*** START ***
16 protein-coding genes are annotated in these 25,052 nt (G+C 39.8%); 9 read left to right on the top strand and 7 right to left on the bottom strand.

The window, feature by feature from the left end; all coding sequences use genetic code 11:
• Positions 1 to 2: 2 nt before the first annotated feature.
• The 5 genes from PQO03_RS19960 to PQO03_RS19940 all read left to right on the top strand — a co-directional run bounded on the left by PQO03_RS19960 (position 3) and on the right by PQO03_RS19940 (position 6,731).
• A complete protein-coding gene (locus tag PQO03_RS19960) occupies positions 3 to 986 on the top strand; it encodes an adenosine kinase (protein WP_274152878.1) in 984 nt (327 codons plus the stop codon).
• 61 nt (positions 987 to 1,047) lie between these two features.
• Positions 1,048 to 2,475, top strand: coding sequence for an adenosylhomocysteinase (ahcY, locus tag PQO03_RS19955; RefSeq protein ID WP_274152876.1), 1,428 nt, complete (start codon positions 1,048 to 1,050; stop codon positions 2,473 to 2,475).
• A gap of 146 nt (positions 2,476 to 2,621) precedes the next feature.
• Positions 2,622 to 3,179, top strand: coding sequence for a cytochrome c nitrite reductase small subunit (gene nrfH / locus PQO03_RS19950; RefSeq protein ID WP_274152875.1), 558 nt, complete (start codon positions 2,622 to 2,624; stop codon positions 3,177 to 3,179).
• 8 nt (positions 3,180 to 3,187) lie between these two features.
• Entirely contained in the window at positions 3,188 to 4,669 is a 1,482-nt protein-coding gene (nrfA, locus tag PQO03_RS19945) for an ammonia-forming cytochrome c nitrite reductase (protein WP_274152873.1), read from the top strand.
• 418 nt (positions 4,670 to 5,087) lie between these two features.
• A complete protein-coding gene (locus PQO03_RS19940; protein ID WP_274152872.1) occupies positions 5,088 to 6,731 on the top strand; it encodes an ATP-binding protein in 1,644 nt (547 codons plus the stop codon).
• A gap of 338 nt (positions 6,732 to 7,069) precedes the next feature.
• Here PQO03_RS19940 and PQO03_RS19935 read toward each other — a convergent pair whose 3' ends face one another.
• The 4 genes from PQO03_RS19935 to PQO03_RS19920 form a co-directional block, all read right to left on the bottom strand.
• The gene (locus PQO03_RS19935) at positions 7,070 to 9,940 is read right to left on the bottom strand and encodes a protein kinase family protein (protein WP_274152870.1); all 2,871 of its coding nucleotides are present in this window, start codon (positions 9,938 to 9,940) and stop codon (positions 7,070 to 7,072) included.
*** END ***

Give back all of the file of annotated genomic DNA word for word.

16 protein-coding genes are annotated in these 25,052 nt (G+C 39.8%); 9 read left to right on the top strand and 7 right to left on the bottom strand.

The window, feature by feature from the left end; all coding sequences use genetic code 11:
• Positions 1 to 2: 2 nt before the first annotated feature.
• The 5 genes from PQO03_RS19960 to PQO03_RS19940 all read left to right on the top strand — a co-directional run bounded on the left by PQO03_RS19960 (position 3) and on the right by PQO03_RS19940 (position 6,731).
• A complete protein-coding gene (locus tag PQO03_RS19960) occupies positions 3 to 986 on the top strand; it encodes an adenosine kinase (protein WP_274152878.1) in 984 nt (327 codons plus the stop codon).
• 61 nt (positions 987 to 1,047) lie between these two features.
• Positions 1,048 to 2,475, top strand: coding sequence for an adenosylhomocysteinase (ahcY, locus tag PQO03_RS19955; RefSeq protein ID WP_274152876.1), 1,428 nt, complete (start codon positions 1,048 to 1,050; stop codon positions 2,473 to 2,475).
• A gap of 146 nt (positions 2,476 to 2,621) precedes the next feature.
• Positions 2,622 to 3,179, top strand: coding sequence for a cytochrome c nitrite reductase small subunit (gene nrfH / locus PQO03_RS19950; RefSeq protein ID WP_274152875.1), 558 nt, complete (start codon positions 2,622 to 2,624; stop codon positions 3,177 to 3,179).
• 8 nt (positions 3,180 to 3,187) lie between these two features.
• Entirely contained in the window at positions 3,188 to 4,669 is a 1,482-nt protein-coding gene (nrfA, locus tag PQO03_RS19945) for an ammonia-forming cytochrome c nitrite reductase (protein WP_274152873.1), read from the top strand.
• 418 nt (positions 4,670 to 5,087) lie between these two features.
• A complete protein-coding gene (locus PQO03_RS19940; protein ID WP_274152872.1) occupies positions 5,088 to 6,731 on the top strand; it encodes an ATP-binding protein in 1,644 nt (547 codons plus the stop codon).
• A gap of 338 nt (positions 6,732 to 7,069) precedes the next feature.
• Here PQO03_RS19940 and PQO03_RS19935 read toward each other — a convergent pair whose 3' ends face one another.
• The 4 genes from PQO03_RS19935 to PQO03_RS19920 form a co-directional block, all read right to left on the bottom strand.
• The gene (locus PQO03_RS19935) at positions 7,070 to 9,940 is read right to left on the bottom strand and encodes a protein kinase family protein (protein WP_274152870.1); all 2,871 of its coding nucleotides are present in this window, start codon (positions 9,938 to 9,940) and stop codon (positions 7,070 to 7,072) included.